7. James Neal Pittsburgh LW 19
8. Marian Hossa Chicago RW 18
9. Jarome Iginla Pittsburgh RW 18
10. Pascal Dupuis Pittsburgh RW 17
11. Patrick Sharp Chicago LW 16
12. Jaromir Jagr Boston RW 15
13. Duncan Keith Chicago D 14
14. Patrice Bergeron Boston C 14
15. David Krejci Boston C 14
16. Brandon Saad Chicago LW 14
17. Brad Marchand Boston LW 13
18. Tyler Seguin Boston RW 13
19. Chris Stewart St. Louis RW 13
20. Henrik Zetterberg Detroit LW 12
21. Pavel Datsyuk Detroit C 12
22. Brenden Morrow Pittsburgh :LW 12
23. Alexander Steen St. Louis C 12
24. David Backes St. Louis C 12
25. P.K. Subban Montreal D 12
26. Rick Nash N.Y. Rangers RW 11
27. Henrik Sedin Vancouver C 11
28. Daniel Sedin Vancouver LW 11
29. Jussi Jokinen Pittsburgh C 11
30. Paul Martin Pittsburgh D 11
31. Brent Seabrook Chicago D 11
32. Max Pacioretty Montreal LW 11
33. Andy McDonald St. Louis LW 11
34. Beau Bennett Pittsburgh RW 11
35. T.J. Oshie St. Louis RW 11
36. Derek Stepan N.Y. Rangers C 10
37. Johan Franzen Detroit LW 10
38. Alex Pietrangelo St. Louis D 10
39. Michael Ryder Montreal RW 10
40. Viktor Stalberg Chicago LW 10
41. Dave Bolland Chicago C 10
42. Bryan Bickell Chicago LW 10
43. David Perron St. Louis LW 10
44. Milan Lucic Boston LW 10
45. Brad Richards N.Y. Rangers C 9
46. Alex Ovechkin Washington RW 9
47. Tomas Plekanec Montreal C 9
48. Patrik Berglund St. Louis C 9
49. Nick Leddy Chicago D 9
50. Ryan Kesler Vancouver C 9
51. Jay Bouwmeester St. Louis D 8
52. Derick Brassard N.Y. Rangers C 8
53. Andrei Markov Montreal D 8
54. Derek Roy Vancouver C 8
55. Niklas Kronwall Detroit D 8
56. Matt Cooke Pittsburgh LW 8
57. Nathan Horton Boston RW 8
58. Brandon Sutter Pittsburgh C 8
59. Vladimir Tarasenko St. Louis RW 8
60. Kevin Shattenkirk St. Louis D 8
61. Rich Peverley Boston RW 8
62. Phil Kessel Toronto RW 7
63. Raphael Diaz Montreal D 7
64. Brian Gionta Montreal RW 7
65. Ryan Callahan N.Y. Rangers RW 7
66. Zdeno Chara Boston D 7
67. Brendan Gallagher Montreal RW 7
68. Damien Brunner Detroit RW 7
69. Vladimir Sobotka St. Louis C 7
70. Nicklas Backstrom Washington C 7
71. Ryan Getzlaf Anaheim C 6
72. John Tavares N.Y. Islanders C 6
73. Joffrey Lupul Toronto LW 6
74. Anze Kopitar Los Angeles C 6
75. Michal Handzus Chicago C 6
76. Alexander Edler Vancouver D 6
77. Mike Ribeiro Washington C 6
78. Lars Eller Montreal C 6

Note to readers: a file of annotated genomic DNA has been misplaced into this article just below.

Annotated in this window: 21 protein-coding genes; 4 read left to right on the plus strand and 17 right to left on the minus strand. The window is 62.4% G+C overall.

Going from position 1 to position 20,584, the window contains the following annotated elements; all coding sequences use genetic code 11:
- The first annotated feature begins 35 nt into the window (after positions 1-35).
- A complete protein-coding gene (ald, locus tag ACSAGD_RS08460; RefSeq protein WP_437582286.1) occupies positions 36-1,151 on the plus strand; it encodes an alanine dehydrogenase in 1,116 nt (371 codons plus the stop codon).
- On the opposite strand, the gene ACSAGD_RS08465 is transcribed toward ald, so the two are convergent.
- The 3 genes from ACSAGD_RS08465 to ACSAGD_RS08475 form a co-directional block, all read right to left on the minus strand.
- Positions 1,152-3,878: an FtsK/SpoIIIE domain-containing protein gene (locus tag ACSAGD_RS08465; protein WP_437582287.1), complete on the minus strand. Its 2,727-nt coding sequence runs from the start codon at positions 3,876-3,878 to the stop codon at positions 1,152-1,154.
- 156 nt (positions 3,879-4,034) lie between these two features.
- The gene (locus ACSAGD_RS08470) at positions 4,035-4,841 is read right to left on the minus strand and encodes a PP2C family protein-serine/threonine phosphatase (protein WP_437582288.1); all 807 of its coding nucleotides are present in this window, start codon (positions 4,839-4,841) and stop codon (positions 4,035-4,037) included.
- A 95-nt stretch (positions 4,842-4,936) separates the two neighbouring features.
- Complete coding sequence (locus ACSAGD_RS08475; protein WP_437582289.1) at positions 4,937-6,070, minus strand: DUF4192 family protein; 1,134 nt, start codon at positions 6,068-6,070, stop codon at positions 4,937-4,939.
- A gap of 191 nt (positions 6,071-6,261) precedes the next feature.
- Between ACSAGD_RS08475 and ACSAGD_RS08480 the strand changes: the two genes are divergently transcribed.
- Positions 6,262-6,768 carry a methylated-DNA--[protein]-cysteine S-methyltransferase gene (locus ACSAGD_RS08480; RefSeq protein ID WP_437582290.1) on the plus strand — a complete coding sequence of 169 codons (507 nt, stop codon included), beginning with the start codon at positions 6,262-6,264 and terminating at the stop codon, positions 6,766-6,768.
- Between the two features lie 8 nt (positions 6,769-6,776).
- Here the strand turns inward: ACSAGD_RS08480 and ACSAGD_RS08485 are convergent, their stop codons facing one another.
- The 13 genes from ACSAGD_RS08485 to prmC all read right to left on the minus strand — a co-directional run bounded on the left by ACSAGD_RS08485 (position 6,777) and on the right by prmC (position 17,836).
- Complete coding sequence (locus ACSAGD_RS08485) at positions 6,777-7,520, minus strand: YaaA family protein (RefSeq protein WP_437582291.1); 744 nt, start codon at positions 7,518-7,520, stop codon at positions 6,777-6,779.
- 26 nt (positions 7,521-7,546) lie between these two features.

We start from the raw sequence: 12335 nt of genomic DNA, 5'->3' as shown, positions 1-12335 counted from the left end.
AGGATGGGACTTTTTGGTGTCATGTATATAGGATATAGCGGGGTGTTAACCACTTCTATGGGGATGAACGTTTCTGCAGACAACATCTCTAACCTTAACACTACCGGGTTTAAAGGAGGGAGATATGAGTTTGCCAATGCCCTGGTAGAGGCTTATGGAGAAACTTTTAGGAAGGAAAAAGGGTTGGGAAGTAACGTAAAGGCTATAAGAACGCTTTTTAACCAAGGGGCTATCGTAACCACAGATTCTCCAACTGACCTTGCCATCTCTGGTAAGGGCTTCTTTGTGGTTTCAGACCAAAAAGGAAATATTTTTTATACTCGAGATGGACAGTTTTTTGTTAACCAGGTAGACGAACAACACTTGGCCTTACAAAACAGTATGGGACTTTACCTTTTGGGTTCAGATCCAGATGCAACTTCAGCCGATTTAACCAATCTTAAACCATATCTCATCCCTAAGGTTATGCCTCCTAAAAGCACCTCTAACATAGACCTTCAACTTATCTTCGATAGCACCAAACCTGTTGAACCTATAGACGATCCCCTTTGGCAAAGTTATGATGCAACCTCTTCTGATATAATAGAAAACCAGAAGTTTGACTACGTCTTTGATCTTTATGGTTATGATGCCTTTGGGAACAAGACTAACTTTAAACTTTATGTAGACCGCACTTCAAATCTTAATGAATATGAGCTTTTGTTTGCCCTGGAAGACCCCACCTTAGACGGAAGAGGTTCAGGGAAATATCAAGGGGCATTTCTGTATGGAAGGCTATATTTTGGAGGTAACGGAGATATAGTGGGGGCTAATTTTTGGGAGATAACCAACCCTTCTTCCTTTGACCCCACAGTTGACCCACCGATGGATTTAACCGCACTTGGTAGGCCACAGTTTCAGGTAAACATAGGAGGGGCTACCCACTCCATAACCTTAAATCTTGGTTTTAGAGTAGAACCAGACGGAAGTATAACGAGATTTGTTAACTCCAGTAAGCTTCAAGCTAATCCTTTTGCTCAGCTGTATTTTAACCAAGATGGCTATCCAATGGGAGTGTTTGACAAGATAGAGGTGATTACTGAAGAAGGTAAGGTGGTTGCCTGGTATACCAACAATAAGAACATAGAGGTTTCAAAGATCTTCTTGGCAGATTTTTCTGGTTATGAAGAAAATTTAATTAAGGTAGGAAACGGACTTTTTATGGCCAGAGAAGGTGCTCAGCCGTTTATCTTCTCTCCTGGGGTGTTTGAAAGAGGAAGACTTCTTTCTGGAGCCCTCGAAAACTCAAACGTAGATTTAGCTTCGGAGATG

79. Dougie Hamilton Boston D 6
80. Jannik Hansen Vancouver RW 6
81. David Desharnais Montreal C 6
82. Matt Moulson N.Y. Islanders C 6
83. Dan Hamhuis Vancouver D 6
84. Alex Galchenyuk Montreal C 6
85. Alex Burrows Vancouver RW 6
86. Michael Del Zotto N.Y. Rangers D 6
87. Erik Karlsson Ottawa D 5
88. Joe Thornton San Jose C 5
89. Andrew Shaw Chicago C 5
90. Jason Garrison Vancouver D 5
91. Mason Raymond Vancouver LW 5
92. Nazem Kadri Toronto C 5
93. Corey Perry Anaheim RW 5
94. Ryane Clowe N.Y.Rangers LW 5
95. Zach Parise Minnesota LW 5
96. Valtteri Filppula Detroit C 5
97. Mike Richards Los Angeles C 5
98. Logan Couture San Jose C 5
99. Mikko Koivu Minnesota C 5
100. Carl Soderberg Boston C 5
101. Jason Pominville Minnesota RW 4
102. Ryan Suter Minnesota D 4
103. Mats Zuccarello N.Y. Rangers LW 4
104. Dustin Brown Los Angeles LW 4
105. Mike Green Washington D 4
106. Brent Burns San Jose RW 4
107. Brad Boyes N.Y. Islanders RW 4
108. Carl Hagelin N.Y. Rangers LW 4
109. Frans Nielsen N.Y. Islanders C 4
110. Rene Bourque Montreal RW 4
111. Troy Brouwer Washington C 4
112. Patrick Marleau San Jose C 4
113. Jeff Carter Los Angeles RW 4
114. Sergei Gonchar Ottawa D 4
115. Justin Williams Los Angeles RW 4
116. Dion Phaneuf Toronto D 4
117. Chris Higgins Vancouver LW 4
118. Danny Cleary Detroit RW 4
119. Tyler Bozak Toronto C 4
120. Joe Pavelski San Jose C 4
121. Jakub Kindl Detroit D 4
122. Cody Franson Toronto D 4
123. Daniel Alfredsson Ottawa RW 4
124. Kevin Bieksa Vancouver D 4
125. Ryan McDonagh N.Y. Rangers D 4
126. Saku Koivu Anaheim C 4
127. Todd Bertuzzi Detroit RW 4
128. Marcus Johansson Washington LW 4
129. Matt Cullen Minnesota C 4
130. James van Riemsdyk Toronto LW 4
131. Bobby Ryan Anaheim LW 4
132. Drew Doughty Los Angeles D 4
133. Kyle Turris Ottawa C 4
134. Mark Streit N.Y. Islanders D 3
135. Martin Erat Washington RW 3
136. Devin Setoguchi Minnesota RW 3
137. Milan Michalek Ottawa LW 3
138. Dan Girardi N.Y. Rangers D 3
139. Dan Boyle San Jose D 3
140. Cory Conacher Ottawa LW 3
141. Kyle Okposo N.Y. Islanders RW 3
142. Martin Havlat San Jose RW 3
143. Patrick Wiercioch Ottawa D 3
144. Tyler Toffoli Los Angeles RW 3
145. Mika Zibanejad Ottawa C 3
146. Josh Bailey N.Y. Islanders LW 3
147. Scott Gomez San Jose C 3
148. Teemu Selanne Anaheim RW 3
149. John Carlson Washington D 3
150. Slava Voynov Los Angeles D 3
1. Corey Crawford Chicago
2. Marc-Andre Fleury Pittsburgh
3. Tuukka Rask Boston
4. Henrik Lundqvist N.Y. Rangers
5. Cory Schneider Vancouver
6. Jimmy Howard Detroit
7. Carey Price Montreal
8. Brian Elliott St. Louis
9. Braden Holtby Washington
10. Craig Anderson Ottawa
11. Antti Niemi San Jose
12. Jonathan Quick Los Angeles
13. James Reimer Toronto
14. Viktor Fasth Anaheim
15. Evgeni Nabokov N.Y. Islanders
16. Niklas Backstrom Minnesota
17. Tomas Vokoun Pittsburgh
18. Jaroslav Halak St. Louis

Scott Cullen can be reached at and followed on Twitter at For more, check out TSN Fantasy on Facebook.